Welcome to the Riptide Publishing / Lisa Henry blog tour for He Is Worthy, part of the Warriors of Rome collection now available. The collection is available for pre-order here, as a collection or individually, and all pre-orders enter you in a drawing to win a Nook Simple Touch.
Every comment on this blog tour enters you in the draw for a copy of my two previous eBooks—Tribute and The Island—and a $10 Riptide Publishing credit. Entries close at midnight, U.S. Eastern time, on November 18, and winners will be announced the next day. The contest is NOT restricted to U.S. entries.
First I’d like to say thanks to Kathy for hosting me on her awesome site. And then I’d like to answer the question that a friend of mine asked me when I was hunched over my laptop at all hours of the day and night, my desk piled high with reference books. (Remember those? They were the big, dusty things that we had before Wikipedia.)
This was the question: “You’re writing a story set in Ancient Rome? Why?”
So here’s the answer:
I Heart History.
A gazillion years ago when I was at high school, I didn’t really want to study Ancient History. It was that or another maths subject though, and I’m not a total masochist. (Note to self: mathsochist — make this a word.) So hello, Romans!
The textbook was awful. The world it described seemed utterly sterile and lifeless. The book was full of black and white photos of marble busts, names of emperors, and dates—so many dates! The B.C. ones went backwards as well, which I think was done just to confuse us. And what was the point of knowing the names of the Julio-Claudian emperors? It was booooring. I didn’t want to read it. I wanted to sneak out and bum a cigarette off that hot Islander boy who hung out in the car park.
I hated Ancient History.
I totally intended to hate Ancient History.
But there was something in that class that I hadn’t expected: an enthusiastic teacher. She showed me how to see past the boring bits.
Dig a little deeper into Roman history, and you’ll find the good stuff. You’ll find a vibrant world full of colour: shop awnings, stolas, painted facades, and such filthy graffiti that you’ll fall instantly in love. Rome isn’t about pompous men in togas sprouting dull Latin maxims, Rome is about the people, and as Obi Wan tells Luke: You won’t find a more wretched hive of scum and villainy. Cue jazzy cantina music.
For forty minutes every day at school, I wasn’t sitting in a sweltering classroom in tropical northern Australia. For forty minutes I was in Ancient Rome, soaking up absolutely every detail I could of that vast, amazing world that had more backstabbing and double-crossing than a daytime soap, more adult situations than a European film festival, and more senseless violence than Grand Theft Auto. It was everything a teenager could want.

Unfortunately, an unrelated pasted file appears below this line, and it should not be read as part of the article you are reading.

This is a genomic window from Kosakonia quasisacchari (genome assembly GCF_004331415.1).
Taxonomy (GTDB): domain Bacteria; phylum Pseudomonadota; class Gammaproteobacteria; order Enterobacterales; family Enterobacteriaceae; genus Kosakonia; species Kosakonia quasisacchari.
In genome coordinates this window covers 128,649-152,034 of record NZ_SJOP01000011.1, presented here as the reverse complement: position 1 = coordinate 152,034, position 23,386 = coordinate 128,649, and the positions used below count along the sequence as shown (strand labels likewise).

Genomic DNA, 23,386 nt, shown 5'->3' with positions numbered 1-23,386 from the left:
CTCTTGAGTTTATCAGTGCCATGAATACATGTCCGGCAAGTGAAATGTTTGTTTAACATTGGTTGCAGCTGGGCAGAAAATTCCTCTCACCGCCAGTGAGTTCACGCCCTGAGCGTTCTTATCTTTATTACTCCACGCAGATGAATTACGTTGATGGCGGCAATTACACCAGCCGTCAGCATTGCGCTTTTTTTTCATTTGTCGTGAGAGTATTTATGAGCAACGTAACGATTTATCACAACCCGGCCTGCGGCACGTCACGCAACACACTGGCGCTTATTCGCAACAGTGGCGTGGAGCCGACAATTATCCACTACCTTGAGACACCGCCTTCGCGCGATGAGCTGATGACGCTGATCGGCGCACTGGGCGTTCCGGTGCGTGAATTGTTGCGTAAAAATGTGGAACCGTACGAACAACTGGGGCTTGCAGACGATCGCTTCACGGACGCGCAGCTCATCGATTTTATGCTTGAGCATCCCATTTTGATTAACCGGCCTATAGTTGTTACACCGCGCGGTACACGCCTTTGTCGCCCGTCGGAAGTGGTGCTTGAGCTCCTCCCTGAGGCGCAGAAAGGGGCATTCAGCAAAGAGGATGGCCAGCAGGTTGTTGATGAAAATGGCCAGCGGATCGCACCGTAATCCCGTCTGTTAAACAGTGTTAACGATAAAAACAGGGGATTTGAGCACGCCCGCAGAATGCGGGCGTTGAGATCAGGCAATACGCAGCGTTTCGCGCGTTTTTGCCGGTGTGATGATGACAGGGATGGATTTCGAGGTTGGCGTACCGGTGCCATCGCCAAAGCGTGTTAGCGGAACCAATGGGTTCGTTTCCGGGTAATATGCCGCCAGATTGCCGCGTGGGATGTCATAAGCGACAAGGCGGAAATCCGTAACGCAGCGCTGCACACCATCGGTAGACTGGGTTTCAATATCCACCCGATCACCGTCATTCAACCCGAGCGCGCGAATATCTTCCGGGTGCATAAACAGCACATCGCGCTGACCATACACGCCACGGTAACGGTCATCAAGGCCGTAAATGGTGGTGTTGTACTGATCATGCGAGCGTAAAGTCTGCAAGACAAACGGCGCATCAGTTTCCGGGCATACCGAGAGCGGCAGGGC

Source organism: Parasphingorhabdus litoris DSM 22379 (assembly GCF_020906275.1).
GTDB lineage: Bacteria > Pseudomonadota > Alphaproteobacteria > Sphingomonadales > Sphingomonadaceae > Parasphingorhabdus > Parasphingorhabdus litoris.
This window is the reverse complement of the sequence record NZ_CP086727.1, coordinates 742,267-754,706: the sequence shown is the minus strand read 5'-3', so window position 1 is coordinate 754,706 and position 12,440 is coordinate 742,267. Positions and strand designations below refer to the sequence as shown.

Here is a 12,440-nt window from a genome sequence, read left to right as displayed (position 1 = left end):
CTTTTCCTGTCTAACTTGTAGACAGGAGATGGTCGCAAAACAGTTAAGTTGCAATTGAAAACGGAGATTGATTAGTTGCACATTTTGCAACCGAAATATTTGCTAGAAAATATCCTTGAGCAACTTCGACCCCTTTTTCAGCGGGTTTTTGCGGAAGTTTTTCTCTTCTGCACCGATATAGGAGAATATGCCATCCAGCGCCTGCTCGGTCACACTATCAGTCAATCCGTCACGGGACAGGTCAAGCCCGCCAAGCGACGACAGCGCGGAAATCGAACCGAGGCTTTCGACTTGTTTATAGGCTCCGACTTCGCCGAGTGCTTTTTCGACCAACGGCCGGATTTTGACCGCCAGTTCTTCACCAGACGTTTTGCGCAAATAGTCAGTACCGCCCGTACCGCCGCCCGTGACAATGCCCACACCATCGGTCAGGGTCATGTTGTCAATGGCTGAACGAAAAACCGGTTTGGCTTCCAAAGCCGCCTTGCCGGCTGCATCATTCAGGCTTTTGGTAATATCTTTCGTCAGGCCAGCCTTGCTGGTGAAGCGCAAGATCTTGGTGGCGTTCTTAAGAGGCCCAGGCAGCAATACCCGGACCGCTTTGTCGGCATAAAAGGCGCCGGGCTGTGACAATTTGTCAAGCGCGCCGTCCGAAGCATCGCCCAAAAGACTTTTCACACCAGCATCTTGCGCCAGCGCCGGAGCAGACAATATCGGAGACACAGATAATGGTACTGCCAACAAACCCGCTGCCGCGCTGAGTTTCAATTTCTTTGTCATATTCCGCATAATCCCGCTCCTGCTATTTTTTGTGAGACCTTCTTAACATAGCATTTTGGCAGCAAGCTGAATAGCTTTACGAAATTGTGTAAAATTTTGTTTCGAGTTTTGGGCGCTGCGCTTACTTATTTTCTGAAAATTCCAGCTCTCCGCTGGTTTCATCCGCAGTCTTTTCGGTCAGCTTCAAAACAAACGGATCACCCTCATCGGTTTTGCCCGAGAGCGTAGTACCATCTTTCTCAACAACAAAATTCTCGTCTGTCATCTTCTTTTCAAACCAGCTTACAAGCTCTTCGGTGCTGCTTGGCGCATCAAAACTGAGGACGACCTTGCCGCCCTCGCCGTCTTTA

It’s been a while since high school, but my love of history in general—and Ancient Rome in particular—hasn’t diminished.
So, Miss Faithful, if you’re reading this, I’d like to say thanks for opening up a whole new world for me.
And Noah, if you’re reading this, I hope you’re still hot. And I hope you gave up smoking. It’s really, really bad for you.
Lisa lives in tropical North Queensland, Australia. She doesn’t know why, because she hates the heat, but she suspects she’s too lazy to move. She spends half her time slaving away as a government minion, and the other half plotting her escape.
She attended university at sixteen, not because she was a child prodigy or anything, but because of a mix-up between international school systems early in life. She studied History and English, neither of them very thoroughly.
She shares her house a long-suffering partner, too many cats, a dog, a green tree frog that swims in the toilet, and as many possums as can break in every night. This is not how she imagined life as a grown-up.
Rome, 68 A.D. Novius Senna is one of the most feared men in Rome. He’s part of the emperor’s inner circle at a time when being Nero’s friend is almost as dangerous as being his enemy. Senna knows that better men than he have been sacrificed to Nero’s madness—he’s the one who tells them to fall on their swords. He hates what he’s become to keep his family safe. He hates Nero more.
Aenor is a newly-enslaved Bructeri trader, brutalized and humiliated for Nero’s entertainment. He’s homesick and frightened, but not entirely cowed. He’s also exactly what Senna has been looking for: a slave strong enough to help him assassinate Nero.
It’s suicide, but it’s worth it. Senna yearns to rid Rome of a tyrant, and nothing short of death will bring him peace for his crimes. Aenor hungers for revenge, and dying is his only escape from Rome’s tyranny. They have nothing left to lose, except the one thing they never expected to find—each other.
You can buy He Is Worthy or read an excerpt here.
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6. Every comment on this blog tour enters you in the draw for a copy of Ms. Henry’s previous eBooks—Tribute and The Island—and a $10 Riptide Publishing credit. Entries close at midnight, U.S. Eastern time, on November 18, and winners will be announced the next day. The contest is NOT restricted to U.S. entries.